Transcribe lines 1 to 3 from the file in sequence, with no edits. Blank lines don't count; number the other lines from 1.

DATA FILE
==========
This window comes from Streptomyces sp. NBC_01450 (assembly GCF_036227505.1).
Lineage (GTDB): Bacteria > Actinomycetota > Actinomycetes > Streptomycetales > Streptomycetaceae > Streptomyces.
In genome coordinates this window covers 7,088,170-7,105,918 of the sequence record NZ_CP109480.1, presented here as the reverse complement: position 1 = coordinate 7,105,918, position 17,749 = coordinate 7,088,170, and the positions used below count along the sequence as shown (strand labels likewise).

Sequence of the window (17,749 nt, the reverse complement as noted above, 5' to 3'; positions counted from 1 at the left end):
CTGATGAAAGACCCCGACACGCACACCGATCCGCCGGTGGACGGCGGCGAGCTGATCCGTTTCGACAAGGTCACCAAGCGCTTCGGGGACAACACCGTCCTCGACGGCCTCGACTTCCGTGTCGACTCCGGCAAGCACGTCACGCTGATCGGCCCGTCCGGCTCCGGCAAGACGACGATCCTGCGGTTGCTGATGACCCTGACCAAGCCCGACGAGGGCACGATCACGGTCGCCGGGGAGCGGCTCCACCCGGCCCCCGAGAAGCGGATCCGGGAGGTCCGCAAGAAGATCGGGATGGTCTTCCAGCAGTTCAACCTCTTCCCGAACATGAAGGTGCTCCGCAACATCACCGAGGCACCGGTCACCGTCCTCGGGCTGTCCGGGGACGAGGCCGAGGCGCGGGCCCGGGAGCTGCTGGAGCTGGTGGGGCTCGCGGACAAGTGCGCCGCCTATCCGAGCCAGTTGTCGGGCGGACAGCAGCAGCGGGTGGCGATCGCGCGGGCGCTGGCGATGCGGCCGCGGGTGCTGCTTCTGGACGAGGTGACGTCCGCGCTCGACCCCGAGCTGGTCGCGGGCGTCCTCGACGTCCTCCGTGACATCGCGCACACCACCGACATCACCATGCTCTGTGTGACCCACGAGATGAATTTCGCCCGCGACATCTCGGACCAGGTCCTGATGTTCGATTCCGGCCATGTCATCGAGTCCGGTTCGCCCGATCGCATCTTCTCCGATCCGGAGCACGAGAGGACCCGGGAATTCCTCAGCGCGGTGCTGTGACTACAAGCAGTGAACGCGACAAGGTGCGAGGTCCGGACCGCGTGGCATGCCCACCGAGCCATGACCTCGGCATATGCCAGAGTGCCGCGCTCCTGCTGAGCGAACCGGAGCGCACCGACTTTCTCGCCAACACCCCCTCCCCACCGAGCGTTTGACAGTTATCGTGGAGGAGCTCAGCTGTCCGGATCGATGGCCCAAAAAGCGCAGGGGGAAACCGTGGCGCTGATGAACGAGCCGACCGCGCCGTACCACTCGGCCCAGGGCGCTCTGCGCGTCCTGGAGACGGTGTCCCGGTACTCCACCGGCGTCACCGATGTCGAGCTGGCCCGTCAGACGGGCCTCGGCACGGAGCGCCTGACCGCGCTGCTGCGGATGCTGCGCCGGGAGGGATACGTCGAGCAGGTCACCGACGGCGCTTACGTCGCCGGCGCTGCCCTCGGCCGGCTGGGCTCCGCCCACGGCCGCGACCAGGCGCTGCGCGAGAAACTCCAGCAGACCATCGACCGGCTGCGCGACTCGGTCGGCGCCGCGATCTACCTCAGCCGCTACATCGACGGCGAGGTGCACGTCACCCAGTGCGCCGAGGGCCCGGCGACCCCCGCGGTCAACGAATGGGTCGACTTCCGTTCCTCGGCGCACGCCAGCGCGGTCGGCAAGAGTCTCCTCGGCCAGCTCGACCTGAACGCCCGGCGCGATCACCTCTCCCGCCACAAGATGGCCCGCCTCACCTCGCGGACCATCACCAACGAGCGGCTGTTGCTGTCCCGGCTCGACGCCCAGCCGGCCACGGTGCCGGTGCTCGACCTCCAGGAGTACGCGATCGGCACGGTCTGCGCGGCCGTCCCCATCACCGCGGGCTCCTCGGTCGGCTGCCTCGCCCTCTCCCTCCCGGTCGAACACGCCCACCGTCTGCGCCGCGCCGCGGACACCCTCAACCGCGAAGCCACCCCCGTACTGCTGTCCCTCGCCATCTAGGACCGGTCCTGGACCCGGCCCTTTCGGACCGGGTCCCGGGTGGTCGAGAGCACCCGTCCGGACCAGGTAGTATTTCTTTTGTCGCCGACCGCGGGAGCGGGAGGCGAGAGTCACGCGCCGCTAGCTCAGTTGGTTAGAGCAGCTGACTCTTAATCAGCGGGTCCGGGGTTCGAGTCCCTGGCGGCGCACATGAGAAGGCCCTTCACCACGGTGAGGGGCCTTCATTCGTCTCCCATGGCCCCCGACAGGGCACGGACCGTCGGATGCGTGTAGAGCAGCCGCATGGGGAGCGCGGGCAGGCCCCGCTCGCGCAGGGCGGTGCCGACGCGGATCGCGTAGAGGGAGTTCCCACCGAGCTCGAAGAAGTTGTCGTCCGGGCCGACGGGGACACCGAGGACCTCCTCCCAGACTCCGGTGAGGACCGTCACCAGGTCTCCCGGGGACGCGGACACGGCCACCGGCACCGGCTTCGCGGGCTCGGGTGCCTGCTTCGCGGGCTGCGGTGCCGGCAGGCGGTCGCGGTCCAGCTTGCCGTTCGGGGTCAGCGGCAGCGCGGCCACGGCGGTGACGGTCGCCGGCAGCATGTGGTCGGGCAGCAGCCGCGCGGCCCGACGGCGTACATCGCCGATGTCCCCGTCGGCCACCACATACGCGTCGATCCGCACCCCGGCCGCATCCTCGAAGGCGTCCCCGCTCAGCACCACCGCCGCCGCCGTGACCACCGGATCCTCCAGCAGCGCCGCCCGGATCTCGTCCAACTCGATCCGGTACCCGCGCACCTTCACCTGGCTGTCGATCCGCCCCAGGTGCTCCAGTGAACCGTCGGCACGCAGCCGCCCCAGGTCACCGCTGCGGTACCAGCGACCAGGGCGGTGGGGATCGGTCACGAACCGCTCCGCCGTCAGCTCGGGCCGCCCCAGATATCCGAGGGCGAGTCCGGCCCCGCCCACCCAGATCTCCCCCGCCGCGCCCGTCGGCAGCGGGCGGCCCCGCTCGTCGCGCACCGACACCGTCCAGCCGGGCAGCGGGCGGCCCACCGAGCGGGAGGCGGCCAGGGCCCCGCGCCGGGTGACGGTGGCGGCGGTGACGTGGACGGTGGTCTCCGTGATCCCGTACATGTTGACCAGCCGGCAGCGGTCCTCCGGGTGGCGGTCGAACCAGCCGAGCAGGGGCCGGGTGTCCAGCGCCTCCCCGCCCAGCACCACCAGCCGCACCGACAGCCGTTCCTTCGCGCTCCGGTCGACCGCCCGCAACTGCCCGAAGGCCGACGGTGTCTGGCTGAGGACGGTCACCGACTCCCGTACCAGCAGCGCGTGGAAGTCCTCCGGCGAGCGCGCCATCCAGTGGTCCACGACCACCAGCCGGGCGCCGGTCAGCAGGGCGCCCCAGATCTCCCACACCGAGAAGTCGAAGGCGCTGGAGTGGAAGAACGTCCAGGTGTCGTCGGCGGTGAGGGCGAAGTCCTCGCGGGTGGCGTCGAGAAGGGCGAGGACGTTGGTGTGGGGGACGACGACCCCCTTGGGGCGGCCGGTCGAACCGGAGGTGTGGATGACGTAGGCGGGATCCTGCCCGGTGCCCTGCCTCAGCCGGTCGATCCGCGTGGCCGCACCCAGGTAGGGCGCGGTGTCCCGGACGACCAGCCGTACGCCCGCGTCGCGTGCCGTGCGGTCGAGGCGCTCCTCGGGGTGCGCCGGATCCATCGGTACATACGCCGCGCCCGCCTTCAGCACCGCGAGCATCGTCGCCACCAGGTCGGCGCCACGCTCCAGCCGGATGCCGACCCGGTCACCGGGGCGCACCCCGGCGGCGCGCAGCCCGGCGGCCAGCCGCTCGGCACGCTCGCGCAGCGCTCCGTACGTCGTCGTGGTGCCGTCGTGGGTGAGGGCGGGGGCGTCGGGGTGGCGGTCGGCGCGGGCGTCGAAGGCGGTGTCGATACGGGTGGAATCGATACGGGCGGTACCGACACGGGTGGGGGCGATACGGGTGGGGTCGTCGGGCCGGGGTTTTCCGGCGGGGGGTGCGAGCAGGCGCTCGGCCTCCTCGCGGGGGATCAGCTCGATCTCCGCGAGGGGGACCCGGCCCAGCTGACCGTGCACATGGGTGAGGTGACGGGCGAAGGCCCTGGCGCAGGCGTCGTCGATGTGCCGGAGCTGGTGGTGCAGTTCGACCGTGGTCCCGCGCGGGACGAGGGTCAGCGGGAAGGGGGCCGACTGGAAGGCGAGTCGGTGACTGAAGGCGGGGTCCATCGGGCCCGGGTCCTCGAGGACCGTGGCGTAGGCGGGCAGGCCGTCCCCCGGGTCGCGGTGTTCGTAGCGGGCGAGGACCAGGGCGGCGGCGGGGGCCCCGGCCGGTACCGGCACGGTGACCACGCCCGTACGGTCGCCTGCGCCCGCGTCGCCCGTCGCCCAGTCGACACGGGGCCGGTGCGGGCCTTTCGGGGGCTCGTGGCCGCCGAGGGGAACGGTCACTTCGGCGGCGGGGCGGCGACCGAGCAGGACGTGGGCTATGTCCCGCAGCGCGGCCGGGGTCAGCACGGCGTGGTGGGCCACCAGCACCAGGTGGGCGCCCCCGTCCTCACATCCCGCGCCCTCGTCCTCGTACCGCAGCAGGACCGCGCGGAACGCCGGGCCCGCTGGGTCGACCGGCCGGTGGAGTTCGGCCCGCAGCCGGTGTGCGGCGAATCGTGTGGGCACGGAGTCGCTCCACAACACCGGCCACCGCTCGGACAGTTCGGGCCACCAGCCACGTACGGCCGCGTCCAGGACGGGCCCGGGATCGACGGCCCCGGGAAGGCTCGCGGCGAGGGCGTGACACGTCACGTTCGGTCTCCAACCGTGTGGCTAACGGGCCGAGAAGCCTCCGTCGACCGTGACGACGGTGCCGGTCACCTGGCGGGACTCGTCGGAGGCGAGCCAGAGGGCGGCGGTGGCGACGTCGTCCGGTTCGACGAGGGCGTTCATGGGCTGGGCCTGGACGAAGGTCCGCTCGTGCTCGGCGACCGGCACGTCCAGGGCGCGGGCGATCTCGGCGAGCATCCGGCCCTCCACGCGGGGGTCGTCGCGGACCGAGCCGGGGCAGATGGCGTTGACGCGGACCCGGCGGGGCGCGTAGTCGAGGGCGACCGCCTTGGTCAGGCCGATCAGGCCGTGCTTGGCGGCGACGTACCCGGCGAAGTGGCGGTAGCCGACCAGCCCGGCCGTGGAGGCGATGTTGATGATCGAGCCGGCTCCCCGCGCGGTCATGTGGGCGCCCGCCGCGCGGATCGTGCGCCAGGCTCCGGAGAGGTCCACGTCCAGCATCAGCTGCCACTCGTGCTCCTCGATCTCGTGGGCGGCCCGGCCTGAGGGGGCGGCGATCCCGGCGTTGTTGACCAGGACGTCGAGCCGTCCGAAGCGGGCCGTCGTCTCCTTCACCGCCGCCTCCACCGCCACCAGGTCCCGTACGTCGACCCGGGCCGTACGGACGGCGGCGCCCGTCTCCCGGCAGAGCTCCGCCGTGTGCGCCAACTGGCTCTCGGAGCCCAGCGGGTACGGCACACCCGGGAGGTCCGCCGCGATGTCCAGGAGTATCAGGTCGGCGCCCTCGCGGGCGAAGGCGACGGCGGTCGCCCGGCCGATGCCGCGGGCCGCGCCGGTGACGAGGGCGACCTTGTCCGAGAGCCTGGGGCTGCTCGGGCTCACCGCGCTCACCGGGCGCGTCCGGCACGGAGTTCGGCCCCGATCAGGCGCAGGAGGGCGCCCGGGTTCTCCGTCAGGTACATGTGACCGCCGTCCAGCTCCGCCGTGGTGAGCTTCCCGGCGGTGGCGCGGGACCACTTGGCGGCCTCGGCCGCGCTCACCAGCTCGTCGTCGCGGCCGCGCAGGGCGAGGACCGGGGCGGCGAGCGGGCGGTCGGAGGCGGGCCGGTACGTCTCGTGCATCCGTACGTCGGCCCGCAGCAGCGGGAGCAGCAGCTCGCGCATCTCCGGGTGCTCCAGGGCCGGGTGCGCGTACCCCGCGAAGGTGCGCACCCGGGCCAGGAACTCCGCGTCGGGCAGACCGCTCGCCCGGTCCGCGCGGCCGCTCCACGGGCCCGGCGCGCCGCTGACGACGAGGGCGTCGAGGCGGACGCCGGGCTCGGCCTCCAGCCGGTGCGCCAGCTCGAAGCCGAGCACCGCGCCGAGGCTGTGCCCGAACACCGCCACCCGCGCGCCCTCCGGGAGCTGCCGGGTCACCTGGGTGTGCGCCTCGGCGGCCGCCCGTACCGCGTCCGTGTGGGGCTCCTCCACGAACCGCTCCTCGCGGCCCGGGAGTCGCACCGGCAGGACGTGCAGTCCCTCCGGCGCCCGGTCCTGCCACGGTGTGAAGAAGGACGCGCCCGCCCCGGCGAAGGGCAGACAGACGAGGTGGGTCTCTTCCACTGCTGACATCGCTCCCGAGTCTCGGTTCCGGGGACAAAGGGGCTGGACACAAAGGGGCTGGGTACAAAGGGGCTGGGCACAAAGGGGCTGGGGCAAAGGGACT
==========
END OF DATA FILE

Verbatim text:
This window comes from Streptomyces sp. NBC_01450 (assembly GCF_036227505.1).
Lineage (GTDB): Bacteria > Actinomycetota > Actinomycetes > Streptomycetales > Streptomycetaceae > Streptomyces.
In genome coordinates this window covers 7,088,170-7,105,918 of the sequence record NZ_CP109480.1, presented here as the reverse complement: position 1 = coordinate 7,105,918, position 17,749 = coordinate 7,088,170, and the positions used below count along the sequence as shown (strand labels likewise).